If the WHO alerts a higher risk level of pandemic, involving an increase in human-tohuman transmission, Intel will implement a self-screening process for sites, and suppliers' on-site employees will be expected to participate in the self-screening process provided by Intel. At such a time, Intel also expects that any employees that show flu symptoms will not enter an Intel facility and will be required to obtain appropriate healthcare.
In the unfortunate case that the WHO level alert reaches phase five, supplier employees will be required to participate and follow actions as directed by Intel. Policies regarding the use of respirators by employees must be determined and communicated. Employees will need to be trained and fit tested for N95 respirators by the supplier. For its part, Intel will provide a limited amount of N95 respirators for all employees/contractors working on Intel sites.
As no company exists in a vacuum, Intel has developed a calculated plan that addresses a potential pandemic by engaging two key business stakeholders - employees and suppliers.
Roche: Sharing Best Practices
The Roche pharmaceutical company tagline is, "We innovate healthcare." The company also is innovative in its approach to creating awareness around issues, including issues regarding regular influenza and a potential avian influenza outbreak.
Roche launched an unbranded advertising campaign in the United States called "Flu Facts" featuring characters from the Warner Brothers film Happy Feet, the campaign was released in November 2006 and played during peak flu season. The ads pointed to a website (www.fluFACTS.com) where visitors could reference information and practical advice consistent with healthexpert guidance.
Roche extended its Happy Feet partnership to include entertaining and memorable educational brochures and activity books for teachers to use in schools and parents at home to help educate children about the flu. Roche was targeting children since they are 1.5 to 3 times more likely than adults to get the flu, and children age 6 to 10 have the highest flu infection rates.
Just as Roche understood the need for seasonal flu awareness the company was also cognizant of the need for Avian Flu pandemic awareness. Thus, Roche has addressed a potential pandemic flu outbreak not only by planning for its own company but by also developing an educational website (www.pandemictoolkit.com) that provides resources to assist other organizations in preparing for pandemic influenza. Laid out in a simple question-and-answer format, information is readily available for businesses and individuals alike. Topics include an influenza overview, background information on pandemic flu and how to prepare one's organization. Roche is the maker of Tamiflu, which is part of the current treatment for Avian Flu. Thus the company provides details regarding the drug itself as well as the supply of Tamiflu and how organizations can order it for employees.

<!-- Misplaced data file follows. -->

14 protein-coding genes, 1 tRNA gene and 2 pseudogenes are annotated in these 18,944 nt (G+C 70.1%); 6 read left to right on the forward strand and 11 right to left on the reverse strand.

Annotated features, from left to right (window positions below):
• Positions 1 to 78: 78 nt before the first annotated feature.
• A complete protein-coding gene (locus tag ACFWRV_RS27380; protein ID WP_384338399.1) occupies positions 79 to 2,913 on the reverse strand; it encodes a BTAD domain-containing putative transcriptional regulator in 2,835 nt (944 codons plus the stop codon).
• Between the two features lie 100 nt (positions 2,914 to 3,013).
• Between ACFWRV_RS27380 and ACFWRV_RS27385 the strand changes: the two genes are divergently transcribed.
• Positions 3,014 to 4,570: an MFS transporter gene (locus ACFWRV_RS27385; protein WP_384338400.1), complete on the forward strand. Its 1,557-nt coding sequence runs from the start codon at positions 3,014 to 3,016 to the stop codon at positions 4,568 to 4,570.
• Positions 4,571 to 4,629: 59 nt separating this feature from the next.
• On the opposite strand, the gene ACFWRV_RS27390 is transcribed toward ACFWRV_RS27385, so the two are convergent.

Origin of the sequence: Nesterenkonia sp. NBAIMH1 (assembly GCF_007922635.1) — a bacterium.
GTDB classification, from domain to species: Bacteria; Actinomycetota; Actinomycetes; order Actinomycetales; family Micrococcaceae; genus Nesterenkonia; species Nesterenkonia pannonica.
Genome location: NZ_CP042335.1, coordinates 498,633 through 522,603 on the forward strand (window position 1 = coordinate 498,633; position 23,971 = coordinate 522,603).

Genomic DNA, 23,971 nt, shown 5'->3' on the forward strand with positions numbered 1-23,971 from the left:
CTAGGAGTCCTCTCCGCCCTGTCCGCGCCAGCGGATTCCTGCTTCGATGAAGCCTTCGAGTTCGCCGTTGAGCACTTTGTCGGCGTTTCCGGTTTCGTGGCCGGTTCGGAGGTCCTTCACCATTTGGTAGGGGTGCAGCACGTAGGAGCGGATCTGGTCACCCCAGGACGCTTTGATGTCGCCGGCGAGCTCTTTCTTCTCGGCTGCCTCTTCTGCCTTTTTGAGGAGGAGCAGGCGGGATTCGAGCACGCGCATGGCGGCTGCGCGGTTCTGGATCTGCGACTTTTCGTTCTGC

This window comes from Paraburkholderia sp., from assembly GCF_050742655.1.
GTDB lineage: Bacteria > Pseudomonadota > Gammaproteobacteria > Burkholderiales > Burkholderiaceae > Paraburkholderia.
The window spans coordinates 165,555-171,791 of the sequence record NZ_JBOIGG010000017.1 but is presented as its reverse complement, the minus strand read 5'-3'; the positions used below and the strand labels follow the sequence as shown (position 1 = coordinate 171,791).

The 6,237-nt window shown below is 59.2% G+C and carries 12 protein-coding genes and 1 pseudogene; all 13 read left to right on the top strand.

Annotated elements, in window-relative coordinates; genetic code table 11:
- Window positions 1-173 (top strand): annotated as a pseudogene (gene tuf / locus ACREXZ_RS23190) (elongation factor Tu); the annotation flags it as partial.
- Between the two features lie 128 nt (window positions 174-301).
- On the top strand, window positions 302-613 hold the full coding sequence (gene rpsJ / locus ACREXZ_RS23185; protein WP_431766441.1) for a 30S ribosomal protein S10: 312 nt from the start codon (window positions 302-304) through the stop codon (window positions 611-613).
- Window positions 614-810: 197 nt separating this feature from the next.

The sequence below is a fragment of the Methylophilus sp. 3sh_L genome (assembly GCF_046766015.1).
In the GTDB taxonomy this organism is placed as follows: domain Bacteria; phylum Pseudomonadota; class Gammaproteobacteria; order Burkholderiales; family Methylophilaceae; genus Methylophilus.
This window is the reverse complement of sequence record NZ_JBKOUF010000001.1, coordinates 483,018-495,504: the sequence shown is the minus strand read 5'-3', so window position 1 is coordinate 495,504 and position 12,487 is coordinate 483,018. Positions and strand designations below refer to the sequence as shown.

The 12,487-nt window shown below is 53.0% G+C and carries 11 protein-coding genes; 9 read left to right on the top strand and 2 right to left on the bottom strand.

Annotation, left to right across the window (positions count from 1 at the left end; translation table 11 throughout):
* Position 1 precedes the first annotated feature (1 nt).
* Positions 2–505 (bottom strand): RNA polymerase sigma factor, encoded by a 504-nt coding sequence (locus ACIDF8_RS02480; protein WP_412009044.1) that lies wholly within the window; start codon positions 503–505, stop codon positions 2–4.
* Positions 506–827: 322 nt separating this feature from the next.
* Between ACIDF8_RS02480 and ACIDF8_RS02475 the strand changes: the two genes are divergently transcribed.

For additional educational and informative materials, one can register at the pandemic planning toolkit site. By registering, individuals and organizations can benefit from webcasts on pandemic flu and access a downloadable education module plus case studies and whitepapers. To stay up-to-date, registered individuals also receive periodic e-mails alerting them to upcoming events and new information.
Sharing of practices and information in the private sector as Roche is doing will help to align the responses of companies in various industries and may potentially cut down some of the costs associated with developing, planning and implementing a pandemic preparedness strategy.
Individual Preparedness: What you can do
Physicians recommend a series of simple measures to prevent the spread of the Avian Flu virus in the event it becomes transmissible from human to human. Prevention of exposure, good hygiene, and social distancing will present everyone the best opportunity to survive any and all possibilities of Avian Flu.
In addition to taking precautions specific to a potential pandemic, there are other simple steps you can take to prepare for adverse events generally. (Figure 1)
The U.S. Department of Homeland Security promotes individual emergency preparedness through the Ready Campaign. The website created by Ruder Finn Interactive for the campaign (www.Ready.gov) offers tips and planning suggestions so that individuals and families can have the tools and plans in place to survive on their own, at least for a period of time whenever a disaster strikes, be it a natural disaster, biological threat, terrorist attack or other emergency.
The Ready Campaign suggests three key planning actions for families, including having an emergency supply kit, making a family emergency plan and being informed about the different kinds of emergencies that occur and their appropriate responses.
An emergency supply kit should include a three-day supply of food and water, a flashlight, a battery-powered or hand crank radio, a NOAA Weather Radio with tone alert and extra batteries for all of the above. A first aid kit is essential. Also, the kit should include a whistle to signal for help, a dust mask and supplies for sanitation including moist towelettes, garbage bags and plastic ties. Tools needed consist of a wrench or pliers to turn off utilities and a can opener for canned food. Local maps are also a plus. There are other recommended items, but these are the most basic.